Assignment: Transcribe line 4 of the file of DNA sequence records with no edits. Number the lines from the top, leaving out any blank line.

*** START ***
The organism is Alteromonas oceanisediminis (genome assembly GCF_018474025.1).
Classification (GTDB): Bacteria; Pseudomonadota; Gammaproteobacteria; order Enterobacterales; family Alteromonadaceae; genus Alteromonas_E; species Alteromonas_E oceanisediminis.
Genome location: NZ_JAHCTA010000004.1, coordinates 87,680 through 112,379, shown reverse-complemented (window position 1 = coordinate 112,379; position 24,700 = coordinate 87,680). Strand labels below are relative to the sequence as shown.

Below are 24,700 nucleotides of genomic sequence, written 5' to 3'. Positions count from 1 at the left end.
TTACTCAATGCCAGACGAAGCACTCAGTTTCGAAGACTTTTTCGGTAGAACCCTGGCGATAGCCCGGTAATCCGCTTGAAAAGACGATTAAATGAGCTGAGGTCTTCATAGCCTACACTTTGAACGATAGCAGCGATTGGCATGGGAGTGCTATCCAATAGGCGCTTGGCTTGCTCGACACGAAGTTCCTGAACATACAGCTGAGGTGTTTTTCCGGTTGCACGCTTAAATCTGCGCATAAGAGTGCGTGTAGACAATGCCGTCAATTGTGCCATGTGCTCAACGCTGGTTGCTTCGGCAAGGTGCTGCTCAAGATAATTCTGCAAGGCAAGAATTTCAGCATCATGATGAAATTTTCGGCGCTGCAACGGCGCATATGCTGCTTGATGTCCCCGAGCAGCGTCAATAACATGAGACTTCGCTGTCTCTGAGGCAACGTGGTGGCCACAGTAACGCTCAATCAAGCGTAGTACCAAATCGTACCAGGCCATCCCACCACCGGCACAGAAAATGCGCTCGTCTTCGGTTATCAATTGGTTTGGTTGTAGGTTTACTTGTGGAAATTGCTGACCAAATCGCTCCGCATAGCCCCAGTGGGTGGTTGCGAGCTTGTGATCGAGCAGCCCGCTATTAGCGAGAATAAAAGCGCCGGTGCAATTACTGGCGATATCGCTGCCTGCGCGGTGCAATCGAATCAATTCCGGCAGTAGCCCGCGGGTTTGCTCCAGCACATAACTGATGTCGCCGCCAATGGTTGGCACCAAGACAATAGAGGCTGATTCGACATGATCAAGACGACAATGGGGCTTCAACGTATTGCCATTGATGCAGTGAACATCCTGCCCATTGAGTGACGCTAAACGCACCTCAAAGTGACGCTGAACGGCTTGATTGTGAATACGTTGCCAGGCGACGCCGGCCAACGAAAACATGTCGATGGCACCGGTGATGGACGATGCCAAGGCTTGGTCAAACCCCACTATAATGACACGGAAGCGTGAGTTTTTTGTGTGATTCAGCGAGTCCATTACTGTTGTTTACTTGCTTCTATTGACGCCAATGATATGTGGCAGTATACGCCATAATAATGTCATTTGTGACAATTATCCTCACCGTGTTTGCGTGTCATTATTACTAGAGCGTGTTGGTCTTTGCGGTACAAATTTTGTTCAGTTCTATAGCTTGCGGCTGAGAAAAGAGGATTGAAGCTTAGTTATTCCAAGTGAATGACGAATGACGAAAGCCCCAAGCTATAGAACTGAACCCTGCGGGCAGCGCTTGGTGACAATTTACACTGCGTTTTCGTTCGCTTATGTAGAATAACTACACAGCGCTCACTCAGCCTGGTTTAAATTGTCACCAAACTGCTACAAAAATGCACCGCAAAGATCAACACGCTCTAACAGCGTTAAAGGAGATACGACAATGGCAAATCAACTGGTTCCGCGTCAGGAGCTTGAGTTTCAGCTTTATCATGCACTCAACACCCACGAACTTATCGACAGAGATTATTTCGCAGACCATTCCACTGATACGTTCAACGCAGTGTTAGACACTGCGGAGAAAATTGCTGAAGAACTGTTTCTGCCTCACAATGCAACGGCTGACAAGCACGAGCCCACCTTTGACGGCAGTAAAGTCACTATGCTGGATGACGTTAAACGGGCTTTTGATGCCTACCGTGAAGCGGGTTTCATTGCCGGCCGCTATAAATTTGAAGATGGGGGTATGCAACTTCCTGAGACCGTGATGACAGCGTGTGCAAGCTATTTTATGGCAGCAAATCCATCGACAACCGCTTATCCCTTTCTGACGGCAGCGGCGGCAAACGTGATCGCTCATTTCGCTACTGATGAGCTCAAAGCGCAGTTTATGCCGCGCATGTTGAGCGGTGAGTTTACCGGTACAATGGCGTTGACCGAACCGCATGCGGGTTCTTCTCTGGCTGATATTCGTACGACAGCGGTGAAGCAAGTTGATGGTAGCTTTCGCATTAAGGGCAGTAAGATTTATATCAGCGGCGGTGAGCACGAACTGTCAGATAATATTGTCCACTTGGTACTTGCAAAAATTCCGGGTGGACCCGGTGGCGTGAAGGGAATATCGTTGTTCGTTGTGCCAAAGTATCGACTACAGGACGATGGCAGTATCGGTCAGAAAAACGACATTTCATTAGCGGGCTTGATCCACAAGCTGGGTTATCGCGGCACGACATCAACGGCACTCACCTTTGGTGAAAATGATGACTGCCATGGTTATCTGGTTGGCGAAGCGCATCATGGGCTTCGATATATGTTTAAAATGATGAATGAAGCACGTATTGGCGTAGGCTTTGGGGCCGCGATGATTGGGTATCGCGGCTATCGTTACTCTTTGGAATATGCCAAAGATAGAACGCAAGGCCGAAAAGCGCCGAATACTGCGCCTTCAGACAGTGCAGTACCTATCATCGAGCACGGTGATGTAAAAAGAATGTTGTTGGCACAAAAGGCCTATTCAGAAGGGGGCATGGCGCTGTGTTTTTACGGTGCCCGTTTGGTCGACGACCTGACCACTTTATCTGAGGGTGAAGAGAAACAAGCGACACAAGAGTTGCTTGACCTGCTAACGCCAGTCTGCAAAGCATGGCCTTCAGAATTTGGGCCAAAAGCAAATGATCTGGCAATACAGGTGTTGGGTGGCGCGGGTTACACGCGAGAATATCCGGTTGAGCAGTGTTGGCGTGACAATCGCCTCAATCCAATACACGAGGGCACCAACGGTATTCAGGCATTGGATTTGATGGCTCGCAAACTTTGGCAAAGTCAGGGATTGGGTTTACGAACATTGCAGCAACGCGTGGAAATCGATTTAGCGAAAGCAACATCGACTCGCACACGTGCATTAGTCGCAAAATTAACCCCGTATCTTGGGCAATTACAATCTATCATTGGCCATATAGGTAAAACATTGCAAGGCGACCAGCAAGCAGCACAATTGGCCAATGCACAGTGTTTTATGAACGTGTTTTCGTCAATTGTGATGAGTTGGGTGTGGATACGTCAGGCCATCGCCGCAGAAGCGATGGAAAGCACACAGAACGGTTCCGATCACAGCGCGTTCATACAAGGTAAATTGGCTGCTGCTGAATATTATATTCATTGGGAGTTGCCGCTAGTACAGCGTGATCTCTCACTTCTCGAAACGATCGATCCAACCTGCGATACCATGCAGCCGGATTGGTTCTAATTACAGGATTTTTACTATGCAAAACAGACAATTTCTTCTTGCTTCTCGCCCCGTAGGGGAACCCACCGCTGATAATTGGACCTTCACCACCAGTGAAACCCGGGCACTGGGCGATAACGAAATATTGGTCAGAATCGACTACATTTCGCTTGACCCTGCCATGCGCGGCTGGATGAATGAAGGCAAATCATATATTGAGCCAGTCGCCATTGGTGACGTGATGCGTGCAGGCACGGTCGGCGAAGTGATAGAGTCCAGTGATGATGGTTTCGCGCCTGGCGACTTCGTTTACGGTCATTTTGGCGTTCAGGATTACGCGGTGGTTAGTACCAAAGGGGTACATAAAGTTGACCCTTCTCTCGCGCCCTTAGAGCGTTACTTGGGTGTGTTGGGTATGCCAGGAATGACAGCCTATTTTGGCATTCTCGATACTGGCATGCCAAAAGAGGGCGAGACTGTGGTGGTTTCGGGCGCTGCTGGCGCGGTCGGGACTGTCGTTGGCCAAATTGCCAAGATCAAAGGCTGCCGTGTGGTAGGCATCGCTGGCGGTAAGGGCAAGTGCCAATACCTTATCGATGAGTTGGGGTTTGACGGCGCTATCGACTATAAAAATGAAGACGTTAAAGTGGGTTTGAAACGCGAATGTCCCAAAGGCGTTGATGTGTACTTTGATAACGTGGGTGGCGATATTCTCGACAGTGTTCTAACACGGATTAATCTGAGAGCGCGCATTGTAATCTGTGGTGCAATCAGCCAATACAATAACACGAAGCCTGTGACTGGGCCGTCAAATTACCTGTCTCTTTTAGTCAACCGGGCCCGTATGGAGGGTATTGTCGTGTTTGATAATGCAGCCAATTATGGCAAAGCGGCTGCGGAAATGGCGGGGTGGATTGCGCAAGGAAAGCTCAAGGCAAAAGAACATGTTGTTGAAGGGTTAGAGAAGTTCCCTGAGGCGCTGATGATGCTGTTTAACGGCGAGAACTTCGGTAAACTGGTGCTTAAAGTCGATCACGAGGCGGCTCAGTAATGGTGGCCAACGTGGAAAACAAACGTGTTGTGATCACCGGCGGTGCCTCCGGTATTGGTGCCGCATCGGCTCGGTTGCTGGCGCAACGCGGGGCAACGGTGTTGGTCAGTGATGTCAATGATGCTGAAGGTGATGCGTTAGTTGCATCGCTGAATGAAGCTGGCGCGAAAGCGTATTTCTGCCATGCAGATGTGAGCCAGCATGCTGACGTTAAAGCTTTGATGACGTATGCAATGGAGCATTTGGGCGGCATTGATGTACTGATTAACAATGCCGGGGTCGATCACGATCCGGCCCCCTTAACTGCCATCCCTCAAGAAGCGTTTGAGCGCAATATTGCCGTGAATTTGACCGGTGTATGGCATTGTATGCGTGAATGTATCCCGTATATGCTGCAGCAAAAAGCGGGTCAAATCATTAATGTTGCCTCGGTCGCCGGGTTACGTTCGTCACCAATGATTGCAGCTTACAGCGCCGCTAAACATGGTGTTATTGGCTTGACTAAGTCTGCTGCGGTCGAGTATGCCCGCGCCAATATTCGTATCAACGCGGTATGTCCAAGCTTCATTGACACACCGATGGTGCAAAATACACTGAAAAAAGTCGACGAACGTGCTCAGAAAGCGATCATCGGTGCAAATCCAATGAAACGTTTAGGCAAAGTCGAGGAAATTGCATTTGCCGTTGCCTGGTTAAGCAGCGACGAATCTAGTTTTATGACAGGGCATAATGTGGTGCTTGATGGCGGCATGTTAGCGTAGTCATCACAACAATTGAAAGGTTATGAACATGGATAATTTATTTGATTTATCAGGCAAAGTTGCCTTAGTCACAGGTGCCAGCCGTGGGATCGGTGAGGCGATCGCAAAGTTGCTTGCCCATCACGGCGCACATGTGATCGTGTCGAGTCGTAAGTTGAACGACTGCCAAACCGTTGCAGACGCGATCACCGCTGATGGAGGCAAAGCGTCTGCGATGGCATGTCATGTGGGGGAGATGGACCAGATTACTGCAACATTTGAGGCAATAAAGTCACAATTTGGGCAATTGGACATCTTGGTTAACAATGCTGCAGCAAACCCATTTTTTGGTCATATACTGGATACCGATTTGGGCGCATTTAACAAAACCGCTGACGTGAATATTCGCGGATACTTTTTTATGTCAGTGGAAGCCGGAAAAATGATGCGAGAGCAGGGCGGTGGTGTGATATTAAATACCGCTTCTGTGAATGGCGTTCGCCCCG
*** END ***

Below are 24,700 nucleotides of genomic sequence, written 5' to 3'. Positions count from 1 at the left end.